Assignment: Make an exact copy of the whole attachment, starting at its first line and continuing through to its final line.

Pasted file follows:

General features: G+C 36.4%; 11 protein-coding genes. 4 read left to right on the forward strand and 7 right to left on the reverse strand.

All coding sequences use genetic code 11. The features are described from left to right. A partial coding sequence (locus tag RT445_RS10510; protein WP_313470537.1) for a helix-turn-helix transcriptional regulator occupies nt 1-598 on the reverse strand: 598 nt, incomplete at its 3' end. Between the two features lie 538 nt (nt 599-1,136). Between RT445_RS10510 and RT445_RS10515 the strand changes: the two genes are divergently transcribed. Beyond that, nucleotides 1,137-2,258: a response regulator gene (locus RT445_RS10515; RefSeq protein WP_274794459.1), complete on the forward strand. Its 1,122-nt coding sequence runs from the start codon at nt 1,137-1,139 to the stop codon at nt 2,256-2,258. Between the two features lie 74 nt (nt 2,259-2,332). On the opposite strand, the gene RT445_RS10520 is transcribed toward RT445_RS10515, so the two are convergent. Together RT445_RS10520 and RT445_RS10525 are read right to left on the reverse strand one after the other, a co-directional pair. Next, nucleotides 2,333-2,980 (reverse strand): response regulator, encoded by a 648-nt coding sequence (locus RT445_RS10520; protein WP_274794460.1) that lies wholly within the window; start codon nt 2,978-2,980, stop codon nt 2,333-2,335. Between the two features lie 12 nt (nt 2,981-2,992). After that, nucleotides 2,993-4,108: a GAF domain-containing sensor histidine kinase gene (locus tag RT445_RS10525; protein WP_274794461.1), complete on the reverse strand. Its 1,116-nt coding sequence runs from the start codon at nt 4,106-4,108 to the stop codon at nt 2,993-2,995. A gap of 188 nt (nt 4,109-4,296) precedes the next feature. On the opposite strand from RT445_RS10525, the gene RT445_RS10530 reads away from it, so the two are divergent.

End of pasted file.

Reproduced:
General features: G+C 36.4%; 11 protein-coding genes. 4 read left to right on the forward strand and 7 right to left on the reverse strand.

All coding sequences use genetic code 11. The features are described from left to right. A partial coding sequence (locus tag RT445_RS10510; protein WP_313470537.1) for a helix-turn-helix transcriptional regulator occupies nt 1-598 on the reverse strand: 598 nt, incomplete at its 3' end. Between the two features lie 538 nt (nt 599-1,136). Between RT445_RS10510 and RT445_RS10515 the strand changes: the two genes are divergently transcribed. Beyond that, nucleotides 1,137-2,258: a response regulator gene (locus RT445_RS10515; RefSeq protein WP_274794459.1), complete on the forward strand. Its 1,122-nt coding sequence runs from the start codon at nt 1,137-1,139 to the stop codon at nt 2,256-2,258. Between the two features lie 74 nt (nt 2,259-2,332). On the opposite strand, the gene RT445_RS10520 is transcribed toward RT445_RS10515, so the two are convergent. Together RT445_RS10520 and RT445_RS10525 are read right to left on the reverse strand one after the other, a co-directional pair. Next, nucleotides 2,333-2,980 (reverse strand): response regulator, encoded by a 648-nt coding sequence (locus RT445_RS10520; protein WP_274794460.1) that lies wholly within the window; start codon nt 2,978-2,980, stop codon nt 2,333-2,335. Between the two features lie 12 nt (nt 2,981-2,992). After that, nucleotides 2,993-4,108: a GAF domain-containing sensor histidine kinase gene (locus tag RT445_RS10525; protein WP_274794461.1), complete on the reverse strand. Its 1,116-nt coding sequence runs from the start codon at nt 4,106-4,108 to the stop codon at nt 2,993-2,995. A gap of 188 nt (nt 4,109-4,296) precedes the next feature. On the opposite strand from RT445_RS10525, the gene RT445_RS10530 reads away from it, so the two are divergent.